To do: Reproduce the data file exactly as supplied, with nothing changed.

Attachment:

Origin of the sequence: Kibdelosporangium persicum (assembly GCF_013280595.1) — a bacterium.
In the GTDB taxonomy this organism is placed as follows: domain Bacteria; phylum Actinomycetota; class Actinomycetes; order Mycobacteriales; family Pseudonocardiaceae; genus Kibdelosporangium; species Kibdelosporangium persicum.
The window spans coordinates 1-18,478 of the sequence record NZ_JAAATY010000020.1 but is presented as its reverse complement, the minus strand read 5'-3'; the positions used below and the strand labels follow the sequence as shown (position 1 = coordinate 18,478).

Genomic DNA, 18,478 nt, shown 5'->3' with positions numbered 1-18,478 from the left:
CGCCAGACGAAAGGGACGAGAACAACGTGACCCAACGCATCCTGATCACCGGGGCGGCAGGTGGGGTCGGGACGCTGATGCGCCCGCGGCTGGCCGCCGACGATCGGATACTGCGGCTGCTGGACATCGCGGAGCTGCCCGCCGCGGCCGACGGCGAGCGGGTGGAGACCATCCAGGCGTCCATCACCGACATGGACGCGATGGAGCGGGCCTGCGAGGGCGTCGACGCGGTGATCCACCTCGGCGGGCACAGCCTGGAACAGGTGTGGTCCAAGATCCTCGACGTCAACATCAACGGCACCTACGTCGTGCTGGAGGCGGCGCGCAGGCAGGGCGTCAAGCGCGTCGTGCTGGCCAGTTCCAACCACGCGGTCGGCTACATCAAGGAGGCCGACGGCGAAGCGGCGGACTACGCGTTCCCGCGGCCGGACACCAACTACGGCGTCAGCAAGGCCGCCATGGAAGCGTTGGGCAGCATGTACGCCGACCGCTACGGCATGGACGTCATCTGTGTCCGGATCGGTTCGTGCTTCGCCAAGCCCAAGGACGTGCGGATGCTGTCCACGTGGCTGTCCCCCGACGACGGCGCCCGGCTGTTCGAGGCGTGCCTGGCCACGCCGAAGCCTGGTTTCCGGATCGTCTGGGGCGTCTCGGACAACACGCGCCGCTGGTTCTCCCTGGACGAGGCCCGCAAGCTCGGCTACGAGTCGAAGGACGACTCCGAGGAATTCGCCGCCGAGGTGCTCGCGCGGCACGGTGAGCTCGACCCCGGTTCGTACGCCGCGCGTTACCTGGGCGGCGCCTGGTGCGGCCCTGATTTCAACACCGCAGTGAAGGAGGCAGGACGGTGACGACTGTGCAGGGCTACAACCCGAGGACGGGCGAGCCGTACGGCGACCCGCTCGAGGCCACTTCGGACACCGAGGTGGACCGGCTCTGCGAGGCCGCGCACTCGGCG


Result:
Origin of the sequence: Kibdelosporangium persicum (assembly GCF_013280595.1) — a bacterium.
In the GTDB taxonomy this organism is placed as follows: domain Bacteria; phylum Actinomycetota; class Actinomycetes; order Mycobacteriales; family Pseudonocardiaceae; genus Kibdelosporangium; species Kibdelosporangium persicum.
The window spans coordinates 1-18,478 of the sequence record NZ_JAAATY010000020.1 but is presented as its reverse complement, the minus strand read 5'-3'; the positions used below and the strand labels follow the sequence as shown (position 1 = coordinate 18,478).

Genomic DNA, 18,478 nt, shown 5'->3' with positions numbered 1-18,478 from the left:
CGCCAGACGAAAGGGACGAGAACAACGTGACCCAACGCATCCTGATCACCGGGGCGGCAGGTGGGGTCGGGACGCTGATGCGCCCGCGGCTGGCCGCCGACGATCGGATACTGCGGCTGCTGGACATCGCGGAGCTGCCCGCCGCGGCCGACGGCGAGCGGGTGGAGACCATCCAGGCGTCCATCACCGACATGGACGCGATGGAGCGGGCCTGCGAGGGCGTCGACGCGGTGATCCACCTCGGCGGGCACAGCCTGGAACAGGTGTGGTCCAAGATCCTCGACGTCAACATCAACGGCACCTACGTCGTGCTGGAGGCGGCGCGCAGGCAGGGCGTCAAGCGCGTCGTGCTGGCCAGTTCCAACCACGCGGTCGGCTACATCAAGGAGGCCGACGGCGAAGCGGCGGACTACGCGTTCCCGCGGCCGGACACCAACTACGGCGTCAGCAAGGCCGCCATGGAAGCGTTGGGCAGCATGTACGCCGACCGCTACGGCATGGACGTCATCTGTGTCCGGATCGGTTCGTGCTTCGCCAAGCCCAAGGACGTGCGGATGCTGTCCACGTGGCTGTCCCCCGACGACGGCGCCCGGCTGTTCGAGGCGTGCCTGGCCACGCCGAAGCCTGGTTTCCGGATCGTCTGGGGCGTCTCGGACAACACGCGCCGCTGGTTCTCCCTGGACGAGGCCCGCAAGCTCGGCTACGAGTCGAAGGACGACTCCGAGGAATTCGCCGCCGAGGTGCTCGCGCGGCACGGTGAGCTCGACCCCGGTTCGTACGCCGCGCGTTACCTGGGCGGCGCCTGGTGCGGCCCTGATTTCAACACCGCAGTGAAGGAGGCAGGACGGTGACGACTGTGCAGGGCTACAACCCGAGGACGGGCGAGCCGTACGGCGACCCGCTCGAGGCCACTTCGGACACCGAGGTGGACCGGCTCTGCGAGGCCGCGCACTCGGCG